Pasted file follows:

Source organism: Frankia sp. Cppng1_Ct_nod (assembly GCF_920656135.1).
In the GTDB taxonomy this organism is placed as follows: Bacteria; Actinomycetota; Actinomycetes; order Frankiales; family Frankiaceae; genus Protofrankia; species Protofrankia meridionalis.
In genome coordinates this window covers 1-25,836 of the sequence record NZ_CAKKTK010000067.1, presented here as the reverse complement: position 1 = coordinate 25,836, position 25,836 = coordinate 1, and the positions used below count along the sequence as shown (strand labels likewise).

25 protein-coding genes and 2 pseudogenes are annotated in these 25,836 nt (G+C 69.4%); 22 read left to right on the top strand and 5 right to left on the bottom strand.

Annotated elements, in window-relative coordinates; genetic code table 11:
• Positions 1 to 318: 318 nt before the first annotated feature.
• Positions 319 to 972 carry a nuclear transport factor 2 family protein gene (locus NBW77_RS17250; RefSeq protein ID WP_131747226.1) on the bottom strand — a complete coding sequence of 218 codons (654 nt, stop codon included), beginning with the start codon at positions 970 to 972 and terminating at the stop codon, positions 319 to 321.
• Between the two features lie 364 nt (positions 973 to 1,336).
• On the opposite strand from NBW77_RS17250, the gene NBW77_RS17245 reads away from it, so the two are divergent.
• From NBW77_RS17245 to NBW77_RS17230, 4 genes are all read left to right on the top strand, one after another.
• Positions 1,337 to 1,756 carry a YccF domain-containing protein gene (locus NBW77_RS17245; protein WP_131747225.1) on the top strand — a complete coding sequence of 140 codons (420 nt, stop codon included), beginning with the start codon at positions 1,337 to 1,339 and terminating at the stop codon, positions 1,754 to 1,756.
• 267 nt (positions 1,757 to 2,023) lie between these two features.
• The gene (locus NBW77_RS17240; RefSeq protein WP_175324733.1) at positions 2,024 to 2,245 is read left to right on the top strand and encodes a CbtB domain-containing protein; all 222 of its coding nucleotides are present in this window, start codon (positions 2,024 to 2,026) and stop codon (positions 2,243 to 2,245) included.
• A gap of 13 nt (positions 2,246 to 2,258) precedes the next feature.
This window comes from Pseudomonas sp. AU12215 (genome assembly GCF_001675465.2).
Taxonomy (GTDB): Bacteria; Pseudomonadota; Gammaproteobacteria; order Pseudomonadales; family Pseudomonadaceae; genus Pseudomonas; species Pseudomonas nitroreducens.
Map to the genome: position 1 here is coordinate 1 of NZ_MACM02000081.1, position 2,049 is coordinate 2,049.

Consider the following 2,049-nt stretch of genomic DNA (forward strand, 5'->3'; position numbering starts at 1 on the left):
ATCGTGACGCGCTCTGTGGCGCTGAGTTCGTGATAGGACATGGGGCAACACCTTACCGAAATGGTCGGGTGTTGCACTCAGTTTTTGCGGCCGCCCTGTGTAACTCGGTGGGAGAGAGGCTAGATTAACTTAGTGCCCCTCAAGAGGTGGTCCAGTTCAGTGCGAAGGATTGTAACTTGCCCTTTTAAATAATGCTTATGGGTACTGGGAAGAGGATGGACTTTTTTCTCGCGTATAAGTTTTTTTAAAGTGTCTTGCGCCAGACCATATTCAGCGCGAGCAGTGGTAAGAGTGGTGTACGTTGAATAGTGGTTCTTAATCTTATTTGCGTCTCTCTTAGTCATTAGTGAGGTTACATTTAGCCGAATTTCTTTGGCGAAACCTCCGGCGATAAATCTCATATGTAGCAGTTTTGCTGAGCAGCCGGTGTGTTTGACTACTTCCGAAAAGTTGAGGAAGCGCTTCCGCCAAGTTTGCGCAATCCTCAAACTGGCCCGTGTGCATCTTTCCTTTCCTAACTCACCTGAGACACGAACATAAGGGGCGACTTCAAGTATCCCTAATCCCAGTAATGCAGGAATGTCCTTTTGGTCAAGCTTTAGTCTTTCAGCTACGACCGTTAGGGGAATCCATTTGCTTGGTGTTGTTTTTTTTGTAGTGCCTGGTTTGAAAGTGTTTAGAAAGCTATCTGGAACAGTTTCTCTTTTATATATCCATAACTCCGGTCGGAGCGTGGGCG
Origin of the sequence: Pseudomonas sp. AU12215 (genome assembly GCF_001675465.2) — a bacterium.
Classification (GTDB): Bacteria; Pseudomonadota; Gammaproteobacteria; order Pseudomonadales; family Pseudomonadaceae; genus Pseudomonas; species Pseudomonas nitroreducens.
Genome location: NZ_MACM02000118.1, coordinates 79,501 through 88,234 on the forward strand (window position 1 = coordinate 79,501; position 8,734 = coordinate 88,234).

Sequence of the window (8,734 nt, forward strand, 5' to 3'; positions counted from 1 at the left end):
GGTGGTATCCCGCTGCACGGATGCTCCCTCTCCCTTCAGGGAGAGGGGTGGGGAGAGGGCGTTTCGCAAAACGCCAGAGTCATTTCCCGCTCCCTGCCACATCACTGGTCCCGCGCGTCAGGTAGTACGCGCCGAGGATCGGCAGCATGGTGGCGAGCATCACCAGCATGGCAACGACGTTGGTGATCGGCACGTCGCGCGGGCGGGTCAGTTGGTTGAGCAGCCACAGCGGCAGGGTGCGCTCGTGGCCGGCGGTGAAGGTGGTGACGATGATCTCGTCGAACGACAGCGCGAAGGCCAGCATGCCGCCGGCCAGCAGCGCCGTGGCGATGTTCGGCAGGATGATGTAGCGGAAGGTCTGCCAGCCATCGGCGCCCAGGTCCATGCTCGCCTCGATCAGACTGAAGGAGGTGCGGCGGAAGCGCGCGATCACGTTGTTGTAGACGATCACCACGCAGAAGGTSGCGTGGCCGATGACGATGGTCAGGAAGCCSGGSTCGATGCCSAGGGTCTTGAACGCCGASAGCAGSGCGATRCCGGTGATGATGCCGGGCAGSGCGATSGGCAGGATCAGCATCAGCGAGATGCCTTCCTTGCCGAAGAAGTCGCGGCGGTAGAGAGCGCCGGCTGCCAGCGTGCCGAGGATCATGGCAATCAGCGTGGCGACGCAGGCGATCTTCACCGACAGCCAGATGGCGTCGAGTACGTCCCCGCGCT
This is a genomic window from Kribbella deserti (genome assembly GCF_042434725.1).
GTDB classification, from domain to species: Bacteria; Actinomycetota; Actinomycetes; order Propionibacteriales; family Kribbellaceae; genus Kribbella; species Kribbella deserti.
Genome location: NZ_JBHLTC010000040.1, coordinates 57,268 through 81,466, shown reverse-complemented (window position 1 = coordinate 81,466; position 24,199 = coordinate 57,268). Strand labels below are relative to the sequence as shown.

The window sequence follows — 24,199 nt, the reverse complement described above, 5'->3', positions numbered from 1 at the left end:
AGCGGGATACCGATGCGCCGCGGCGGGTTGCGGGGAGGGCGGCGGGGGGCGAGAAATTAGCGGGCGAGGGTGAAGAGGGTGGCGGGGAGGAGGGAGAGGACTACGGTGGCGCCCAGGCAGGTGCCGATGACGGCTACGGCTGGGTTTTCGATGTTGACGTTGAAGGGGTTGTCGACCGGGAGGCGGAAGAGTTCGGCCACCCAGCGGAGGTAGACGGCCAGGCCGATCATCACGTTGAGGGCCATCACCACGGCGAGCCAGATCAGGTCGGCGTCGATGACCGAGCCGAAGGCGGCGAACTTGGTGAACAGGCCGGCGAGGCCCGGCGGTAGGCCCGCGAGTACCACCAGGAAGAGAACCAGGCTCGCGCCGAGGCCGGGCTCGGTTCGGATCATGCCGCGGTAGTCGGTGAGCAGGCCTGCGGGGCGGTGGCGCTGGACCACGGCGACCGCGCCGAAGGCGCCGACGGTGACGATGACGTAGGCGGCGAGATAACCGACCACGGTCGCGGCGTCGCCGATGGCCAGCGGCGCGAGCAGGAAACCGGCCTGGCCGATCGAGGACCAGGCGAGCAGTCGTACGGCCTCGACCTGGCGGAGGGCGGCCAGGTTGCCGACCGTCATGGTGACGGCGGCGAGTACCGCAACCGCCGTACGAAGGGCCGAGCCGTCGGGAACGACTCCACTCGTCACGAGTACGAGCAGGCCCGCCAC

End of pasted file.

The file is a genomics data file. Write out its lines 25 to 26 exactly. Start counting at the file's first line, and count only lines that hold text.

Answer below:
This is a genomic window from Kribbella deserti (genome assembly GCF_042434725.1).
GTDB classification, from domain to species: Bacteria; Actinomycetota; Actinomycetes; order Propionibacteriales; family Kribbellaceae; genus Kribbella; species Kribbella deserti.